Over the last years, especially since being self-employed, I traveled and moved a lot (which you might have noticed if you follow my Instagram). I have visited about 15 countries, lived in 3 and worked from anywhere. This summer, I have decided to jump into a new adventure and blend work, inspiration and life between New York and Vienna. I wanted to take this as an opportunity to share a few things that I’ve learned about starting a new life and working in a new city.
I grew up traveling. I set foot on a plane for the first time when I was 2 1⁄2 months old and my parents decided to visit Australia. Each year they would make sure to take me and my brother on a big trip, from Hong Kong to Kenya, Brazil to Fiji, New Zealand to Mexico.
This strongly shaped my personality and as soon as I could make my own money I spent it all on flights.
Spreading my wings
My journey of moving to new cities started when I was 20 and decided to move to Barcelona for an Erasmus program. In the 6 months I spent there I met new friends from all over Europe, tried more new foods than I could count and learned to appreciate cultural differences — including things like siesta and having dinner after 10 pm :)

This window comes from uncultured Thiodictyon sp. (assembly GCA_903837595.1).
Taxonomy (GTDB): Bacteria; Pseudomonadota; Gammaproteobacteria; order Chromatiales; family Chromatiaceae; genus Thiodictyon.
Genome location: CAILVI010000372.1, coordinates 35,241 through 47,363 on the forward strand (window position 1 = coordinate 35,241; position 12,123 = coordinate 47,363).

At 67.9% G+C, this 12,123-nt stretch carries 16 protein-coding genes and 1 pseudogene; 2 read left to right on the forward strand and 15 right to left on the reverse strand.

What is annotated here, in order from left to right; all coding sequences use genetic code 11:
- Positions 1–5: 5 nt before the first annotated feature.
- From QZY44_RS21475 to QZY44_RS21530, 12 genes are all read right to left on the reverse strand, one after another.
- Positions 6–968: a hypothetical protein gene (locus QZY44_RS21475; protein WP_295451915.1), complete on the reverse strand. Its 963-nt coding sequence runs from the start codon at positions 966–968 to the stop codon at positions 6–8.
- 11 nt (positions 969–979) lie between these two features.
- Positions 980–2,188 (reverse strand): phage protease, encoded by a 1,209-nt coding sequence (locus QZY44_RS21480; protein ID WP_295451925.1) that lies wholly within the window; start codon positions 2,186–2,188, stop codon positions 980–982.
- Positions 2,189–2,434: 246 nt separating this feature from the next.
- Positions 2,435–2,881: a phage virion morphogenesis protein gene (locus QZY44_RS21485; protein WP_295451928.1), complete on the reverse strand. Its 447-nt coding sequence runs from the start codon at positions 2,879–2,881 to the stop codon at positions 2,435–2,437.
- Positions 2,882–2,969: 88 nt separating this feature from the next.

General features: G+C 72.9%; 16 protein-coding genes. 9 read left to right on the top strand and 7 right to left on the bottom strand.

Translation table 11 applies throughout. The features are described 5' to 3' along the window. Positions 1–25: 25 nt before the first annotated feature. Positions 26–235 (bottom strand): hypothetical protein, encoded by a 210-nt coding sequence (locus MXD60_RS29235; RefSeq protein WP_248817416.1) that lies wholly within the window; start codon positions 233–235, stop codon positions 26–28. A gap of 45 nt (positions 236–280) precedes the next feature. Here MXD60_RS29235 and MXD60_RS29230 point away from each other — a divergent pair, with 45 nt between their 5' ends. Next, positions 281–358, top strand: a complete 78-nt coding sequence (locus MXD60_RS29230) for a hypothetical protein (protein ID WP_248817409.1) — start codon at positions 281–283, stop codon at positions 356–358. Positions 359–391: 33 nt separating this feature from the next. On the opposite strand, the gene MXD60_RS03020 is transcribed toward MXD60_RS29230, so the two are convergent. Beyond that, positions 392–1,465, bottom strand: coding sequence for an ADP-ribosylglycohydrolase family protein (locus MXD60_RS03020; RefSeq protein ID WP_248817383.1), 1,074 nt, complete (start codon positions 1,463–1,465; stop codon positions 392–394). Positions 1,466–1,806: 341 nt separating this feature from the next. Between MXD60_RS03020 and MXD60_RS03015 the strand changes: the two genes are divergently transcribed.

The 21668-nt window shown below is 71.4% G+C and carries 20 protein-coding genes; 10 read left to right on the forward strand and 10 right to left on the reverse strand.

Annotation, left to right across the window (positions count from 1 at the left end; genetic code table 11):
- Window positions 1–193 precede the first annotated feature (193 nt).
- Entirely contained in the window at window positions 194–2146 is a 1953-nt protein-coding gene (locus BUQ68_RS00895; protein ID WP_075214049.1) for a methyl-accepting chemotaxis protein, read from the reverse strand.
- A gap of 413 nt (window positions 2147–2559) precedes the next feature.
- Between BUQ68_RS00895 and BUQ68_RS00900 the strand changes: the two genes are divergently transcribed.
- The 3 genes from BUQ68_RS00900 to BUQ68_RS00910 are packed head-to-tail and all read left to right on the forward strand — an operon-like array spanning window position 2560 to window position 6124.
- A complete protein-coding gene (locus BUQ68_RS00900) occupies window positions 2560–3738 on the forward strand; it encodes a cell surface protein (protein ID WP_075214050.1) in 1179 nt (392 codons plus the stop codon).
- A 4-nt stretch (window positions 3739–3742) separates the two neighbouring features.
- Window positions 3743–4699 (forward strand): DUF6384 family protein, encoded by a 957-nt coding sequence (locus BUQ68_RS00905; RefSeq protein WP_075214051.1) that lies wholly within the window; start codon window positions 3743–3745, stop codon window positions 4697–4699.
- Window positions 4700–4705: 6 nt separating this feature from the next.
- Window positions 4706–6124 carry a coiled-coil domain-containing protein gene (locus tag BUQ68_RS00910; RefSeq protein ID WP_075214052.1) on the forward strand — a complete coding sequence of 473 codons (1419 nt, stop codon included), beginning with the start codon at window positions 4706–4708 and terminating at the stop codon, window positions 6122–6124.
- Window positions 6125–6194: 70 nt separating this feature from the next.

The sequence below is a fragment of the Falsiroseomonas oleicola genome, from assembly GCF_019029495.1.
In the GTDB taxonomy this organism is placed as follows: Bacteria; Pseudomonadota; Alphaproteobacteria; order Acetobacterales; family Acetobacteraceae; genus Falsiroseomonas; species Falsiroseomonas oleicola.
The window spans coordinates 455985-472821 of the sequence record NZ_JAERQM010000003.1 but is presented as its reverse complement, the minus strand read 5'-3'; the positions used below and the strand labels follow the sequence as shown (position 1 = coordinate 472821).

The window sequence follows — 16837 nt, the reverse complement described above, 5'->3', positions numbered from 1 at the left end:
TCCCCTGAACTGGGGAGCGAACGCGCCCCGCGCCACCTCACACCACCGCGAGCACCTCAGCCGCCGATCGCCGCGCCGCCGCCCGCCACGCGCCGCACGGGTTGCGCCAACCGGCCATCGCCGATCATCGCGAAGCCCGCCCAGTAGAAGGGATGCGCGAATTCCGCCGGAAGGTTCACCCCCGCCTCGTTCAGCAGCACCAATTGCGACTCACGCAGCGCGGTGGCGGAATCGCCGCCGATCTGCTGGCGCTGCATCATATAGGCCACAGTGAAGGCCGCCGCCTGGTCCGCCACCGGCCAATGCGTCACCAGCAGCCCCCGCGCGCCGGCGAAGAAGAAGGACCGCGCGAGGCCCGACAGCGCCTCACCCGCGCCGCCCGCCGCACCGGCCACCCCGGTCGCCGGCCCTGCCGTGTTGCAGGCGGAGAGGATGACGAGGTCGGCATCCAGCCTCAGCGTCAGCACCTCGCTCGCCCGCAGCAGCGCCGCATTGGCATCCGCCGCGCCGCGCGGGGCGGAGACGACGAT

Once I finished my studies — I was 24 at that time — I quite spontaneously decided to move to London, as I wanted to spread my wings and improve my English. Not having to worry about visas (God save the EU), I decided to simply give it a try and eventually managed to find an (unpaid) internship in a young startup via a Skype interview.
After a week of working there, I realised it was not the type of job I had ambitiously moved to London for, so I decided to look for a new challenge.
Since I had no idea about the agency scene and didn’t know anyone who would, I decided to just walk around Shoreditch, where I thought most agencies were based, and look for places with a high density of hip-agency-looking people.
A few interviews and anecdotes about Austria later, I landed a job on the social strategy team at a fairly big agency. This was the start of something new.
Building a business-base in Vienna